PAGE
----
100 Years of Tear Gas

Leading American tear-gas manufacturers, including the Lake Erie Chemical Company founded by World War I veteran Lieutenant Colonel Byron “Biff” Goss, became deeply embroiled in the repression of political struggles. Sales representatives buddied up with business owners and local police forces. They followed news headlines of labor disputes and traveled to high-conflict areas, selling their products domestically and to countries such as Argentina, Bolivia, and Cuba. A Senate subcommittee investigation into industrial-munitions sales found that between 1933 and 1937, more than $1.25 million (about $21 million today) worth of “tear and sickening gas” had been purchased in the U.S. “chiefly during or in anticipation of strikes.”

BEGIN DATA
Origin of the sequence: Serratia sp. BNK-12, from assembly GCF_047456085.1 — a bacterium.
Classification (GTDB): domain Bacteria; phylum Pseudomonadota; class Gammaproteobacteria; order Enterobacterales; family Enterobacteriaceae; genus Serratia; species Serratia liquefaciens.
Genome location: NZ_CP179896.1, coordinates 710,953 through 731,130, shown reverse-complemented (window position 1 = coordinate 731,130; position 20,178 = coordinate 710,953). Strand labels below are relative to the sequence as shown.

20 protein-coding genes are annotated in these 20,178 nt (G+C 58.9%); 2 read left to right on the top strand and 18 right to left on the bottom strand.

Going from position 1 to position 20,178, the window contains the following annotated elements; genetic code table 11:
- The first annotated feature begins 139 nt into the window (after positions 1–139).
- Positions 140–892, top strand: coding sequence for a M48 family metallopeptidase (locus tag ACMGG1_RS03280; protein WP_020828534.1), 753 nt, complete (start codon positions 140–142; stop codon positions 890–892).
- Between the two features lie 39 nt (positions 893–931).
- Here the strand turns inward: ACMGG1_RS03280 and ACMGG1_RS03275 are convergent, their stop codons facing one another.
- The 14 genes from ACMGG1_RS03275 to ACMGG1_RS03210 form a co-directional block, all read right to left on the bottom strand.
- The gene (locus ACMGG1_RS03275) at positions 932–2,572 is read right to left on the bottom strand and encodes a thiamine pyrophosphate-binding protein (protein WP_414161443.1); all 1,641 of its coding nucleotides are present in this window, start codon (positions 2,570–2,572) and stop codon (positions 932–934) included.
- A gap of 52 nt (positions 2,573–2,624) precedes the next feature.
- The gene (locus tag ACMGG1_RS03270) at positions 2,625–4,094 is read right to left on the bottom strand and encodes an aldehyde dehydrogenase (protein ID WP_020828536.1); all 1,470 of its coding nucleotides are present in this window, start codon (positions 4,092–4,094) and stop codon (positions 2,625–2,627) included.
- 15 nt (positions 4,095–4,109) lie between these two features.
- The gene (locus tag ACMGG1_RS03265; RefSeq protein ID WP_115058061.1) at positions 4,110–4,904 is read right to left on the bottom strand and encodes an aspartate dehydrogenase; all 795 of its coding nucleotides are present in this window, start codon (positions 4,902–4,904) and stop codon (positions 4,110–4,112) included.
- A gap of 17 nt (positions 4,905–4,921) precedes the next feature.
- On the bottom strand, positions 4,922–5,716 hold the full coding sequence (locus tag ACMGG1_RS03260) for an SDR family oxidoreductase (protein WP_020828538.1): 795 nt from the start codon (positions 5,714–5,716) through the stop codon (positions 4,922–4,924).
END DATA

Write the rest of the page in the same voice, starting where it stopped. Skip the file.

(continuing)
Prior to World War II, Italy used tear and other poison gases extensively in its war with Ethiopia, the Spanish used them in Morocco, and the Japanese used them against the Chinese. Although Western nations did not engage in chemical warfare during World War II, the use and development of tear gases became even more widespread afterward. In Vietnam, the U.S. fired tear gas into Viet Cong tunnels; the gas also landed in bomb-shelter dugouts, asphyxiating civilians trapped inside. In 1966, the Hungarian delegation to the UN, backed by other Eastern European nations, put the matter on the international agenda. “The hollow pretexts given for using riot-control gases in Viet-Nam,” the Hungarians argued, “had been rejected by world public opinion and by the international scientific community, including scholars in the United States itself.” Hungary called for the use of these chemical weapons in war to constitute an international crime.